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Introduction to Mythology

Introduction to Mythology
by

Tina Hultgren

on 23 August 2018

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Transcript of Introduction to Mythology

What is Mythology?
Broadly speaking, myths and mythologies seek to rationalize and explain the universe and all that is in it. Thus, they have a similar function to science, theology, religion and history in modern societies. Systems of myths have provided a cosmological and historical framework for societies that have lacked the more sophisticated knowledge provided by modern science and historical investigation. (encyclopedia mythica)
One can speak of "Egyptian Mythology", "Indian Mythology", "Maori Mythology" or "Greek Mythology". In this sense one is describing a system of myths which were used by a particular society at some particular time in human history. It is also possible to group mythologies in other ways. For example one can group them geographically and then speak of "Oriental Mythology" and "African Mythology". This isn't always useful- the size of the location makes these labels too general.
Creation
myths provide an explanation of the origin of the universe in all its complexity. They are an important part of most mythological systems. Creation myths often invoke primal gods and animals, titanic struggles between opposing forces, or the death and/or dismemberment of these gods or animals as the means whereby the universe and its components were created.
Nature Myths
: Apart from an explanation of the creation of the universe, mythologies also seek to explain everyday natural phenomena. The Egyptian scarab god Khepri, who rolled the ball of the sun across the sky each day, thus provided an explanation of the rising of the sun each day, its progress across the sky and its setting in the evening. Weather, the seasons, natural resources, and the characteristics of animals and plants are often addressed in nature myths.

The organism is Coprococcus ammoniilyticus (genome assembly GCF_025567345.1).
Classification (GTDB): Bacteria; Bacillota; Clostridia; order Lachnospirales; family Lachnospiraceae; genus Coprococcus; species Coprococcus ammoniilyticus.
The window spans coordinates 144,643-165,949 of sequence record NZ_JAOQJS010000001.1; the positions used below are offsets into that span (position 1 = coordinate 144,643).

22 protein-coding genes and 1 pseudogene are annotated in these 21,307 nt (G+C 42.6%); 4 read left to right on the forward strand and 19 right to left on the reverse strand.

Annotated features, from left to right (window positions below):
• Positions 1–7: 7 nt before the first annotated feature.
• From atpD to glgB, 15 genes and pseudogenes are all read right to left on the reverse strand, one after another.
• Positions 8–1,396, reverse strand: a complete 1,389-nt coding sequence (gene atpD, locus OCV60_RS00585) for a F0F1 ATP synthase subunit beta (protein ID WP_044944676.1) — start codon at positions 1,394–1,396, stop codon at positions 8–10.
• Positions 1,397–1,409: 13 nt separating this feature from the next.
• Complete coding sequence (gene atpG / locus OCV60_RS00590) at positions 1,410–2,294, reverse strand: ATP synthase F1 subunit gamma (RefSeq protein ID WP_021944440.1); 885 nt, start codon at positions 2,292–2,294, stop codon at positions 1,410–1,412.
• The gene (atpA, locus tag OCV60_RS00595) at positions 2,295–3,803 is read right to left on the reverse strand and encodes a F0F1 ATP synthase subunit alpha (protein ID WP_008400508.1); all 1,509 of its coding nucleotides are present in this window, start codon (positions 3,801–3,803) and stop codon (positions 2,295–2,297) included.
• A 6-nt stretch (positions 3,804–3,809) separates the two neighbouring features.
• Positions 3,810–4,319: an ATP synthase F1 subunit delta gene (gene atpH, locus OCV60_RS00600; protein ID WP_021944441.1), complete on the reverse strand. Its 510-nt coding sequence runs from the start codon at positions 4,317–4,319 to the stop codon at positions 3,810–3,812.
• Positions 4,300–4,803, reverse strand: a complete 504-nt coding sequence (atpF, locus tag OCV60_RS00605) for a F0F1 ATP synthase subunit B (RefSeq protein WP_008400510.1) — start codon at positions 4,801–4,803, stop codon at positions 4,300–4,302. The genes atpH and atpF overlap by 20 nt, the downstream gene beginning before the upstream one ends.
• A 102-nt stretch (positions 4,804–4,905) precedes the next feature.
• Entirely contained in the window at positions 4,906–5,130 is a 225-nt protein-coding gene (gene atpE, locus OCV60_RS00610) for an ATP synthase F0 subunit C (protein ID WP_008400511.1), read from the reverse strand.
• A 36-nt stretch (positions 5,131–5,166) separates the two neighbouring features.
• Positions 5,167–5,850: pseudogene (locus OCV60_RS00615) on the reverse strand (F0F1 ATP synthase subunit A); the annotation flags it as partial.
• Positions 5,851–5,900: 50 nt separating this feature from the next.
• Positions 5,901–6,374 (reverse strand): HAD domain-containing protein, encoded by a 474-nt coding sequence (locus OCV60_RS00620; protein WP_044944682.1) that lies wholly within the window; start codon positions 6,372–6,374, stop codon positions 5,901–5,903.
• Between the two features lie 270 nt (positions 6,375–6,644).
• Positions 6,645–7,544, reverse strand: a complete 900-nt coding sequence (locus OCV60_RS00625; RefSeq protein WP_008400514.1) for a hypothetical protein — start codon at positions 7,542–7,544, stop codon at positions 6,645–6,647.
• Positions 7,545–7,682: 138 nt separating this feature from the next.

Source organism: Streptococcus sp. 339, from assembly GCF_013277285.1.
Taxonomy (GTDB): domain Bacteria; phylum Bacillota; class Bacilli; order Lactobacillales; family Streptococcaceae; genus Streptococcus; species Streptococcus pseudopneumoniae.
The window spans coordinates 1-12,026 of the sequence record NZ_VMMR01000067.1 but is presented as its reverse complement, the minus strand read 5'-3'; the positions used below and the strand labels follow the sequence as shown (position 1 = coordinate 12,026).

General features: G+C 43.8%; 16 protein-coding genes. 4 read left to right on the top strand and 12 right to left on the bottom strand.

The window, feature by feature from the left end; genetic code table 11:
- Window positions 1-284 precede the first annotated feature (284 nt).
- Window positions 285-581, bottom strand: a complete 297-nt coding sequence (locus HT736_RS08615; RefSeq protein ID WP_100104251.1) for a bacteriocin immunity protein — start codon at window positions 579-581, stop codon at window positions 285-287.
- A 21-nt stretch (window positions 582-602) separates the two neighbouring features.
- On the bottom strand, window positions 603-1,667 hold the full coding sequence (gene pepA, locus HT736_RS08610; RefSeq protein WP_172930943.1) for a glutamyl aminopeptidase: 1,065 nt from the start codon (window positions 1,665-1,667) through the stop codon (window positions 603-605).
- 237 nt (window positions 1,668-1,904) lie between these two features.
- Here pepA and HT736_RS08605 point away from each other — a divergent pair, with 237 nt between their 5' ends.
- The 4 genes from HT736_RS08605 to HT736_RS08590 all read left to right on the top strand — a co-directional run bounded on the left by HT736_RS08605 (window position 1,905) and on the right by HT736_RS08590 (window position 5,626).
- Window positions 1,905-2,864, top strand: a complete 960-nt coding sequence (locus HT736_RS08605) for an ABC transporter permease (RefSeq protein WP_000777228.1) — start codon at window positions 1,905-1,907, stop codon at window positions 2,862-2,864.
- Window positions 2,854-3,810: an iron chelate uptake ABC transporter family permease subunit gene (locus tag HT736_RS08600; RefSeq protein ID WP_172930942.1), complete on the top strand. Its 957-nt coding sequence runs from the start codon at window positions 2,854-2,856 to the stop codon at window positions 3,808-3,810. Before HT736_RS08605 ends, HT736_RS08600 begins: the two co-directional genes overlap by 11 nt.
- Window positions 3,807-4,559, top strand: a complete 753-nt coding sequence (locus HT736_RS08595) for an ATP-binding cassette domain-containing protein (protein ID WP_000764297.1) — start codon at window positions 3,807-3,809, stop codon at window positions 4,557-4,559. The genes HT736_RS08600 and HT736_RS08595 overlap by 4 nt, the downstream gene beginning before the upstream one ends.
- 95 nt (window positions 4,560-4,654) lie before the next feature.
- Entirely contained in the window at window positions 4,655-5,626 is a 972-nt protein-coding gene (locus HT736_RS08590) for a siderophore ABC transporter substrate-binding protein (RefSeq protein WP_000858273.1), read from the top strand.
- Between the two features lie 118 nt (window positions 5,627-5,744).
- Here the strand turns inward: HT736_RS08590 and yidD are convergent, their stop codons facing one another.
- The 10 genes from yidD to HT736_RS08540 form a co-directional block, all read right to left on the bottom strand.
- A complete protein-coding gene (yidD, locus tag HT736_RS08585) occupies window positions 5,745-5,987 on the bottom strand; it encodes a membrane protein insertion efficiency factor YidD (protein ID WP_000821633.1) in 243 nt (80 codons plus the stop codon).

Etiological Myths
: Myths are also often used to explain human institutions and practices as well. Setting a place at the table for dinner to honor Demeter is a good example. Likewise, the story of Romulus and Remus explains the founding of Rome. It seeks to account for some human institution or practice through a myth.
Theogenic Myth
: Another class of myth is the Theogenic myth. These set out to delineate the relationships between various gods and other mythical personages and beings who are mentioned in previously existing myths. Theogenic Myths are thus secondary in their purpose. They set out to provide a reinforcement or framework for an existing system of myths. Many of the Greek myths contain Theogenic qualities, while also serving as nature, etiological, or creation myths too.
"A myth's serious purpose is either to explain the nature of the universe (creation and fertility myths) or to instruct members of the community in the attitudes and behavior necessary to function successfully in that particular culture (hero myths and epics)"(Rosenberg xv).
Hero Myths
: This type of myth features a heroic character who battles difficulties to achieve some major goal. Myths involving Heracles are some that people still enjoy today. Hero myths serve to illustrate what qualities a society found admirable, desirable, or exceptional.
Archetypes of Mythology:
These are types of characters that serve as patterns or examples.
There are some that occur in many mythologies as common character types serving similar purposes.

Sky/Sun God/Goddess
Mother of the Gods
Goddess of mothers
Fertility/Agrigculture Goddess/God
Trickster God
Ocean/Water God/Goddess
War God/Goddess
Craftsman God
Love/Sex/Fertility Goddess/God
Wisdom God/Godess
Hero
and so on...
Full transcript